Soaring on Silk

Dixon White teaches students how to use parachutes to go up as well as down.

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Paragliding has been far more popular in Japan and European nations than in the United States, possibly because these smaller, more congested countries don’t have as many airports to support general aviation flying as can be found in the U.S., making paragliding a practical choice for those who want to fly. Still, according to the

USHGA’s Phil Bachman, the number of paragliding pilots is increasing in the United States, particularly in Colorado, California, and the Northwest. The USHGA sanctions four official paragliding competitions a year, and there are about the same number of non-USHGA events, most of them held during the summer.

Up in Whisper Valley, the site of the beginner’s slope, Reed and Stroop help students spread their wings in spots all across the 400-foot-wide upper valley. White literally runs back and forth instructing apprentices and students. One student at a time, with White at his or her side, raises the canopy into a gentle breeze, brings it overhead, and sets it back down. Within an hour or so, one by one, with White running downslope and helping them launch, they begin making 200-yard flights that look like moonwalking, taking 50-foot hops or skipping on tiptoes for a 100 yards. This takes a splendid few hours, which extend into the evening when long shadows cool the valley and stop the thermals. “We’re done flying,” White tells his students.

When European mountain climbers began paragliding in the late 1980s, flying the new rectangular sport parachutes from summits as a way of getting down quickly, the launches looked different. The climbers would lay a sport chute behind themselves and start running downhill to inflate it. More than 10 years later, after White had joined the sport and become a master pilot and instructor, he began changing it fundamentally, starting with the act of getting off the ground.

Launching a paraglider, if you follow White’s reverse method, reminds me of handling draft horse teams, as I did in the forests of Oregon 25 years ago. Giving a team the giddy-up with your back to them wouldn’t make much sense, and neither does launching a paraglider that is behind your back. “Any instructor who doesn’t teach reverse launches is behind the curve,” says White.

To launch, you stand facing upslope, holding lines in both hands, with the wing, or sail, laid out in a 30-foot horseshoe shape on the ground before you. The lines give you information as you step back, pull lightly, and raise a little wall of sail into the wind. The open cells on the leading edge begin to inflate and climb up in front of you, tugging at your arms and the harness points at your hips. You head downslope. Your arms control the paraglider’s sail as if it were a pair of wings, allowing each side to ascend or descend. The feeling in the lines can be like that of a team of freshly broken coach horses, each wanting to dash off in a different direction, or it can feel like a hitch of docile Percherons gathering their shoulders into the harness and pulling you unfalteringly up a mountain road. Steering the wing requires sensitivity and skill at feeling subtle sideslips, forward and backward surges of air, and managing the horsepower up there at the end of the lines.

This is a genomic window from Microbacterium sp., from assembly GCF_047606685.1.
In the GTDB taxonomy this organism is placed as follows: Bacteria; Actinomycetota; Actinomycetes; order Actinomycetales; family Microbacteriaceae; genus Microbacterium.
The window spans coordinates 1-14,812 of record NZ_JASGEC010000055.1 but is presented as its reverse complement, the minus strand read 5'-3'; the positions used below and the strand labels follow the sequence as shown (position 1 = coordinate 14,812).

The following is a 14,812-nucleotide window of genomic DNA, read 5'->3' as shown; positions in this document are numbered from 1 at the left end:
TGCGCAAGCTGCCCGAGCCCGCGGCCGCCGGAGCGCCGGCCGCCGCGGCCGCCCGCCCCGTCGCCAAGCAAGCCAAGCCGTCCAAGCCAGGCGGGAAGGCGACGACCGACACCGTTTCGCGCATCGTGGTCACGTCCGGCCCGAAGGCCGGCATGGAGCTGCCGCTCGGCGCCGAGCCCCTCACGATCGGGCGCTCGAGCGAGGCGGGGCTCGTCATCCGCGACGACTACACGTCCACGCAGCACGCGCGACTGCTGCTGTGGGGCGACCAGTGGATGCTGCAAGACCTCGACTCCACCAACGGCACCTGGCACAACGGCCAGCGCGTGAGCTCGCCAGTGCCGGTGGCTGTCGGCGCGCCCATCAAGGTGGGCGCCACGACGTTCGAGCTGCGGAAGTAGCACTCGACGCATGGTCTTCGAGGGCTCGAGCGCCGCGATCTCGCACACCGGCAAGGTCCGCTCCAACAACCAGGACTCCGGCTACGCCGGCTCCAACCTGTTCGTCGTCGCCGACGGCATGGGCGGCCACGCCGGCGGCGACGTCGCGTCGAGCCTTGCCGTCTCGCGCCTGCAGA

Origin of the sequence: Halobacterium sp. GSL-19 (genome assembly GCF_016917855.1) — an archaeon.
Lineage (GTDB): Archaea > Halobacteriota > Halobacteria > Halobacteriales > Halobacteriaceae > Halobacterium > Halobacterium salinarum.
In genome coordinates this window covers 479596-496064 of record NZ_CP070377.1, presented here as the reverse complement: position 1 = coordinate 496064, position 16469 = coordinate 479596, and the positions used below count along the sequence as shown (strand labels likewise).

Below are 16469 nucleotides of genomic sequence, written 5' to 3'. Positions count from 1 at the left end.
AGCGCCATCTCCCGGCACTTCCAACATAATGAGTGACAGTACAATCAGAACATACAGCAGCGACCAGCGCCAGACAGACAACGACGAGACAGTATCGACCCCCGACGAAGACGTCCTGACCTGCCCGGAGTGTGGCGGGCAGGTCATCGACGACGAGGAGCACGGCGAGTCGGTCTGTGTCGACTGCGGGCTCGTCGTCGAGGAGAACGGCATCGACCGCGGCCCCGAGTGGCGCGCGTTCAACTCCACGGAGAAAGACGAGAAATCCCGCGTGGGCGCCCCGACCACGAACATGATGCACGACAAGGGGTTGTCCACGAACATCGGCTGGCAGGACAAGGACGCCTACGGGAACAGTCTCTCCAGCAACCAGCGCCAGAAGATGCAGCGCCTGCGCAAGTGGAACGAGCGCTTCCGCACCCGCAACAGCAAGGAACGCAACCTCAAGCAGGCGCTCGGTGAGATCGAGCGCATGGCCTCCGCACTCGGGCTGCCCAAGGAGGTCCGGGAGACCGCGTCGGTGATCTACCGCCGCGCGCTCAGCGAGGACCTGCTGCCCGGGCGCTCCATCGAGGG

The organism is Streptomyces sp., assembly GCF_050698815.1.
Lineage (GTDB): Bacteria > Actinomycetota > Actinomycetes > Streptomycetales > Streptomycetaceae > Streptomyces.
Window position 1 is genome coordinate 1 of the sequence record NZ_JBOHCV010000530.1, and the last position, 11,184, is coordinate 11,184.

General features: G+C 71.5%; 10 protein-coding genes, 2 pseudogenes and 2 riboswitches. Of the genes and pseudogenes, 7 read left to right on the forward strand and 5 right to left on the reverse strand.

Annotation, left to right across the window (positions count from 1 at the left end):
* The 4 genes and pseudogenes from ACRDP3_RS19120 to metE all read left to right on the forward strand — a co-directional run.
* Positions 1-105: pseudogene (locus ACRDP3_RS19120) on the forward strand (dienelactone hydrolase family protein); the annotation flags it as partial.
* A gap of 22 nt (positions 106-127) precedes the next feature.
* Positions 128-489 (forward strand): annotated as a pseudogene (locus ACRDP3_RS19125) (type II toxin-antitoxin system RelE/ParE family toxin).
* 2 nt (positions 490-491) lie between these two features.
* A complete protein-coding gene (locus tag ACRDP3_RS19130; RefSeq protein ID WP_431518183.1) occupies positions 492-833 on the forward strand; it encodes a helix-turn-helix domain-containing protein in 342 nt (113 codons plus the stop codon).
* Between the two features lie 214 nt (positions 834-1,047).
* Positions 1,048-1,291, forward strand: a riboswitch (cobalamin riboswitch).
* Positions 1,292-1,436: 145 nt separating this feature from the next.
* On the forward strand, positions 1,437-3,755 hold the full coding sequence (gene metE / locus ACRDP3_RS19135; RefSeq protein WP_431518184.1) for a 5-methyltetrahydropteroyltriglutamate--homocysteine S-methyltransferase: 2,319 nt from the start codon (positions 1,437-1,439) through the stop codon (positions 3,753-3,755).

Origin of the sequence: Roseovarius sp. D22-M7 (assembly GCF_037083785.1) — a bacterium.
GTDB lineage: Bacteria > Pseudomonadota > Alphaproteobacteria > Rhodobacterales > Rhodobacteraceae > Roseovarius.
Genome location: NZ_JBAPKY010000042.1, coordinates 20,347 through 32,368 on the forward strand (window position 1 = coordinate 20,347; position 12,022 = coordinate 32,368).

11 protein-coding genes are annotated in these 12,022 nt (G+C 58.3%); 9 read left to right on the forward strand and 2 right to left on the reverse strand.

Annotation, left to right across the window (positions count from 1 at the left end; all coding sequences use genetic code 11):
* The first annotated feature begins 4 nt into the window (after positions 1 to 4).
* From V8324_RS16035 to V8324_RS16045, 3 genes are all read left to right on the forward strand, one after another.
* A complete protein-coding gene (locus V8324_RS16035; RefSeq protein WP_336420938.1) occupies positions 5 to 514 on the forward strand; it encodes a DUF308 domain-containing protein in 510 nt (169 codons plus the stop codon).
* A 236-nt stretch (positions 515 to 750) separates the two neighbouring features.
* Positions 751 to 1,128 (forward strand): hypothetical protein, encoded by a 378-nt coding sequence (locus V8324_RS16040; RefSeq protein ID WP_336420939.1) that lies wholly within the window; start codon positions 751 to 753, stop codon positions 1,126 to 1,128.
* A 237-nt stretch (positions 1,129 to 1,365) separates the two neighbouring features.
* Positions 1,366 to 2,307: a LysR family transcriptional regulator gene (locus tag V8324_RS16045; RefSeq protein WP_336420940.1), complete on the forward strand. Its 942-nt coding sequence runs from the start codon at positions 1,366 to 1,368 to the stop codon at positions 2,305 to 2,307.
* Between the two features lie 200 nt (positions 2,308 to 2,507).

The horse analogy is apt even when the wing is inflated and producing lift. Horsepower is a measure of moving weight over time. Lower a 220-pound weight down a 150-foot-deep well, then raise it to the surface in one minute and you have exerted 33,000 foot-pounds per minute, or one horsepower. White, who weighs around 200 pounds geared up, has ascended at 2,200 feet per minute, which works out to 440,000 foot-pounds or roughly 13 horses and a pony pulling a human closer to the heavens every minute. Ghost riders in the sky.

White incessantly teaches people to read the air. Standing in a restaurant parking lot or gazing out the post office window, he draws all eyes to the sky. The life that White strives for, up in that exquisite world of weather, has come along a fairly circuitous route. He worked as a back-country ski guide through his teen years, then left a seven-year career in the circus as a tight-wire walker, juggler, and unicyclist. “I was stagnating in the circus,” he says. “I wasn’t exactly Johnny Carson material.”

He then started an appliance store in Arizona and was earning $120,000 a year when, in 1990, he discovered paragliding and became obsessed. His wife Debra agreed that they should sell their $350,000 home, horses, and business so that White could figure out how to make a career of paragliding. They moved into a double-wide trailer in Flagstaff with their two toddlers. The next year White earned $27,000 teaching humans to fly.

He began offering lessons after being certified as an instructor by the U.S. Hang Gliding Association. He set up shop in a garage, where he sold the arcane accoutrements of paragliding. Today, eight years later, he runs two schools. He also sells equipment to current and former students, but relies on the kindness of wealthy patrons to keep the whole deal afloat. “If you want to make a million teaching paragliding, you better start with two million,” says White. A cheerful coterie of Microsoft millionaires, all Airplay alumni, fly with him and help keep the operation coasting, including Jabe Blumenthal, the man who owns the land near Cashmere where White conducts classes.

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